BOSTON (AP) -- Baseball's average salary broke the $2 million barrier for the first time this season, and the New York Yankees led the major leagues with an average of nearly $4 million.
The final average salary of a major league player in 2001 was $2,138,896, according to final figures released Wednesday by the Major League Baseball Players Association.
That was up 12.8 percent from last year's average of $1,895,630 -- the lowest rate of increase since 1998. Still, baseball passed the $2 million mark just nine years after reaching the $1 million. Twenty-five years ago, in the last season before free agency, the average was $51,501.
The Yankees, who won their fourth straight American League pennant but failed to win the World Series for the first time since 1997, paid an average of $3,930,334 to the 31 players on their Aug. 31 roster and disabled list.
Seven of the eight playoff teams were among the top 12 in average salary. The exception was the Oakland Athletics, 23rd among the 30 teams at $1,310,084.
Minnesota and Montreal, the teams most likely targeted for elimination by commissioner Bud Selig, had the two lowest averages for the second straight season: $1,128,470 for the Twins and $926,333 for the Expos.
The Yankees had the highest average for the third consecutive year and the seventh time in eight seasons. The Arizona Diamondbacks, who rallied to beat the Yankees in the ninth inning of Game 7 of the World Series, were ninth at $2,701,205.
Los Angeles, which finished third in the NL West, was second at $3,755,511, followed by Boston ($3,565,027), which wound up 13 1/2 games behind the Yankees in the AL East.
Cleveland was fourth at $3,256,852 and the New York Mets, third in the NL East at 82-80, were next at $2,998,090. Atlanta, which won the NL East, was fifth at $2,956,695. Among other playoff teams, Seattle was eighth at $2,769,003, St. Louis was 11th at $2,556,629 and Houston was 12th at $2,442,357.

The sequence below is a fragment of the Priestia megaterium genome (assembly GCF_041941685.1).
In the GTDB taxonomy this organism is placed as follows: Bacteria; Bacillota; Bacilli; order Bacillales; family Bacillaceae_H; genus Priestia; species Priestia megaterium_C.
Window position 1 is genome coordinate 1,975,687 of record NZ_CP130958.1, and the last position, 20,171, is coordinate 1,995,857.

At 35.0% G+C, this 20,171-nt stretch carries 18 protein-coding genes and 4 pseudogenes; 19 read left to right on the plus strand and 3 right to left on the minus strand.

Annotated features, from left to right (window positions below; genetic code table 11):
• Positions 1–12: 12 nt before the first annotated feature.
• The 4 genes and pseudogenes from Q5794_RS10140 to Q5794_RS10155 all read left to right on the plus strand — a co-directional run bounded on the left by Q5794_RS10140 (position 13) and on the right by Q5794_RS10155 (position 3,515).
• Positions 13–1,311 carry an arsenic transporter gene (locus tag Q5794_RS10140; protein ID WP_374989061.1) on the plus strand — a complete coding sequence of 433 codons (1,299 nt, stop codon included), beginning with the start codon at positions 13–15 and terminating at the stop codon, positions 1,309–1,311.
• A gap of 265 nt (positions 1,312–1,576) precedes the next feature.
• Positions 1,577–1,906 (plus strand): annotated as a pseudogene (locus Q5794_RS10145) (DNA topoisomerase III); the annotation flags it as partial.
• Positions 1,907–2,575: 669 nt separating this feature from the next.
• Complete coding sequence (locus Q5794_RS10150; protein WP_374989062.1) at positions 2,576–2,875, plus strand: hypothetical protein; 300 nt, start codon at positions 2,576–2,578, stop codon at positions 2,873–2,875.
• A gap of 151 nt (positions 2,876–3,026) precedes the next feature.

Tampa Bay had the biggest drop, from 15th place to 28th at $1,130,330.
The biggest rise was six spots, with the Astros moving up from 18th and Kansas City going from 28th to 22nd at $1,314,246.
The 12 biggest spenders all had winning records, but only four others did: Oakland (102-60), Philadelphia (86-76), Minnesota (85-77) and the Chicago White Sox (83-79).
In testimony before the House Judiciary Committee last week, Selig called for an overhaul of the sport's economic system, saying fans in many cities had lost "hope" and "faith."
Designated hitters were the highest-paid players, averaging $5,650,019. They were followed by first basemen ($4,622,617), outfielders ($4,473,863), shortstops ($3,399,184), third basemen ($3,381,638), starting pitchers ($3,228,719), catchers ($3,196,350), second basemen ($3,070,815) and relief pitchers ($1,510,904).
Players with two to three years of major league service who were not eligible for arbitration averaged $482,360, while those in that service class who were eligible averaged $1,179,271.
The union's study included 910 players who were on Aug. 31 rosters and disabled lists.
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